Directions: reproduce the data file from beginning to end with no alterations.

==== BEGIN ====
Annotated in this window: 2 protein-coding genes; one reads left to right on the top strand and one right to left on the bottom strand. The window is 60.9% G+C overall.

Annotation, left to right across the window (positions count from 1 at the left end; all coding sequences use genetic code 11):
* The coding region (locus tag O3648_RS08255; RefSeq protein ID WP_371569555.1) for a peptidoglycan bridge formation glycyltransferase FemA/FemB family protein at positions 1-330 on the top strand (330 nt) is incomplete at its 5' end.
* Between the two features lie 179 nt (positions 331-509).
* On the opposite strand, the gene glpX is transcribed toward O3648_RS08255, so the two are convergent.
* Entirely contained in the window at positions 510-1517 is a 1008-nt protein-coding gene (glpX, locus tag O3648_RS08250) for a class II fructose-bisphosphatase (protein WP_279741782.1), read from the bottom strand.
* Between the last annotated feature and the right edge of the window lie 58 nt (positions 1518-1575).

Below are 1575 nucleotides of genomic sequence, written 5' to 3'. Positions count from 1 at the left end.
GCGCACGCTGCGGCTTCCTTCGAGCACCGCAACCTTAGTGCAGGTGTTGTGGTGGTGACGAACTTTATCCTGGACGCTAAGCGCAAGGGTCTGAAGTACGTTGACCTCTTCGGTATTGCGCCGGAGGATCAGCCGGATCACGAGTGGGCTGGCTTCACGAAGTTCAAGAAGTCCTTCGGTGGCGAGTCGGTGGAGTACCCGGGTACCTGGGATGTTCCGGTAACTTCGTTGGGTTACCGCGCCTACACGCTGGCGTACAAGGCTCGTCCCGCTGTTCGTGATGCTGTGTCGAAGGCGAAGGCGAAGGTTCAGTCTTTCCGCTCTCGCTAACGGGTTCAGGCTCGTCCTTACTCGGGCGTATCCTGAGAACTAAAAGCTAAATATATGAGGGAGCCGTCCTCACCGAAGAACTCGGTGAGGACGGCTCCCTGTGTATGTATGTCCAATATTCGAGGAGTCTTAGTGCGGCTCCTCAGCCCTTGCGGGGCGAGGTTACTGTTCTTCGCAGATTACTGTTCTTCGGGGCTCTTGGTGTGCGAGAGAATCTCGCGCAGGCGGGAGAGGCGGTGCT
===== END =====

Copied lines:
Annotated in this window: 2 protein-coding genes; one reads left to right on the top strand and one right to left on the bottom strand. The window is 60.9% G+C overall.

Annotation, left to right across the window (positions count from 1 at the left end; all coding sequences use genetic code 11):
* The coding region (locus tag O3648_RS08255; RefSeq protein ID WP_371569555.1) for a peptidoglycan bridge formation glycyltransferase FemA/FemB family protein at positions 1-330 on the top strand (330 nt) is incomplete at its 5' end.
* Between the two features lie 179 nt (positions 331-509).
* On the opposite strand, the gene glpX is transcribed toward O3648_RS08255, so the two are convergent.
* Entirely contained in the window at positions 510-1517 is a 1008-nt protein-coding gene (glpX, locus tag O3648_RS08250) for a class II fructose-bisphosphatase (protein WP_279741782.1), read from the bottom strand.
* Between the last annotated feature and the right edge of the window lie 58 nt (positions 1518-1575).

Below are 1575 nucleotides of genomic sequence, written 5' to 3'. Positions count from 1 at the left end.
GCGCACGCTGCGGCTTCCTTCGAGCACCGCAACCTTAGTGCAGGTGTTGTGGTGGTGACGAACTTTATCCTGGACGCTAAGCGCAAGGGTCTGAAGTACGTTGACCTCTTCGGTATTGCGCCGGAGGATCAGCCGGATCACGAGTGGGCTGGCTTCACGAAGTTCAAGAAGTCCTTCGGTGGCGAGTCGGTGGAGTACCCGGGTACCTGGGATGTTCCGGTAACTTCGTTGGGTTACCGCGCCTACACGCTGGCGTACAAGGCTCGTCCCGCTGTTCGTGATGCTGTGTCGAAGGCGAAGGCGAAGGTTCAGTCTTTCCGCTCTCGCTAACGGGTTCAGGCTCGTCCTTACTCGGGCGTATCCTGAGAACTAAAAGCTAAATATATGAGGGAGCCGTCCTCACCGAAGAACTCGGTGAGGACGGCTCCCTGTGTATGTATGTCCAATATTCGAGGAGTCTTAGTGCGGCTCCTCAGCCCTTGCGGGGCGAGGTTACTGTTCTTCGCAGATTACTGTTCTTCGGGGCTCTTGGTGTGCGAGAGAATCTCGCGCAGGCGGGAGAGGCGGTGCT